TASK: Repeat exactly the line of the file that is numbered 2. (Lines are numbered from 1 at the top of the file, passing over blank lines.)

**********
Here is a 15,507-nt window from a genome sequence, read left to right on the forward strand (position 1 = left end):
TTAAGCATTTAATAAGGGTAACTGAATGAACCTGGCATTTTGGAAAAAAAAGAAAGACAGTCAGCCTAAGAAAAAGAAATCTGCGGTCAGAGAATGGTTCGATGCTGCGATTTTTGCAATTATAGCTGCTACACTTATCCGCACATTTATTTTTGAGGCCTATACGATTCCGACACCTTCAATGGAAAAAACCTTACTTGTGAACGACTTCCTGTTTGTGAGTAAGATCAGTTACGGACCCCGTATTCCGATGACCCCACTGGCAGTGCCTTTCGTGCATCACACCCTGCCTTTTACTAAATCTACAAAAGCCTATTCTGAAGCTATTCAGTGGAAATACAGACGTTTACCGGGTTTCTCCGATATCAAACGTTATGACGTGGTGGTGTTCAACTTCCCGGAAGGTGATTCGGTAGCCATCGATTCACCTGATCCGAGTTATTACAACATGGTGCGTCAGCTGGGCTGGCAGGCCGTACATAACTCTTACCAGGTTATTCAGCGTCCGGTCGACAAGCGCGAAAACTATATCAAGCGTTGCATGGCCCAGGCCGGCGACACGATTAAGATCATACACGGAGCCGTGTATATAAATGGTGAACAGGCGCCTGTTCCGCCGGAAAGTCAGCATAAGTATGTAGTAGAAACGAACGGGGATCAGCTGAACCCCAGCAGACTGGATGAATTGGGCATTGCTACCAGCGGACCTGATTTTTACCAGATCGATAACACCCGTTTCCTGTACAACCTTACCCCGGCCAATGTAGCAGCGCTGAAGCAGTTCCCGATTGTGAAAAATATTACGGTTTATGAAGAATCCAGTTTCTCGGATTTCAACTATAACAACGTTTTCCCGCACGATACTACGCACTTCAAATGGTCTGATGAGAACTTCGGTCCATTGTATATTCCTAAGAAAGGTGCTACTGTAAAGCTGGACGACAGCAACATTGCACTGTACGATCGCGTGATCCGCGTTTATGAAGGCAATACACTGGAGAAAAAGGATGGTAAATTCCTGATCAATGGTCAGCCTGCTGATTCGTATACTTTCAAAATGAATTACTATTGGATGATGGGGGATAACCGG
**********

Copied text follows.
TTAAGCATTTAATAAGGGTAACTGAATGAACCTGGCATTTTGGAAAAAAAAGAAAGACAGTCAGCCTAAGAAAAAGAAATCTGCGGTCAGAGAATGGTTCGATGCTGCGATTTTTGCAATTATAGCTGCTACACTTATCCGCACATTTATTTTTGAGGCCTATACGATTCCGACACCTTCAATGGAAAAAACCTTACTTGTGAACGACTTCCTGTTTGTGAGTAAGATCAGTTACGGACCCCGTATTCCGATGACCCCACTGGCAGTGCCTTTCGTGCATCACACCCTGCCTTTTACTAAATCTACAAAAGCCTATTCTGAAGCTATTCAGTGGAAATACAGACGTTTACCGGGTTTCTCCGATATCAAACGTTATGACGTGGTGGTGTTCAACTTCCCGGAAGGTGATTCGGTAGCCATCGATTCACCTGATCCGAGTTATTACAACATGGTGCGTCAGCTGGGCTGGCAGGCCGTACATAACTCTTACCAGGTTATTCAGCGTCCGGTCGACAAGCGCGAAAACTATATCAAGCGTTGCATGGCCCAGGCCGGCGACACGATTAAGATCATACACGGAGCCGTGTATATAAATGGTGAACAGGCGCCTGTTCCGCCGGAAAGTCAGCATAAGTATGTAGTAGAAACGAACGGGGATCAGCTGAACCCCAGCAGACTGGATGAATTGGGCATTGCTACCAGCGGACCTGATTTTTACCAGATCGATAACACCCGTTTCCTGTACAACCTTACCCCGGCCAATGTAGCAGCGCTGAAGCAGTTCCCGATTGTGAAAAATATTACGGTTTATGAAGAATCCAGTTTCTCGGATTTCAACTATAACAACGTTTTCCCGCACGATACTACGCACTTCAAATGGTCTGATGAGAACTTCGGTCCATTGTATATTCCTAAGAAAGGTGCTACTGTAAAGCTGGACGACAGCAACATTGCACTGTACGATCGCGTGATCCGCGTTTATGAAGGCAATACACTGGAGAAAAAGGATGGTAAATTCCTGATCAATGGTCAGCCTGCTGATTCGTATACTTTCAAAATGAATTACTATTGGATGATGGGGGATAACCGG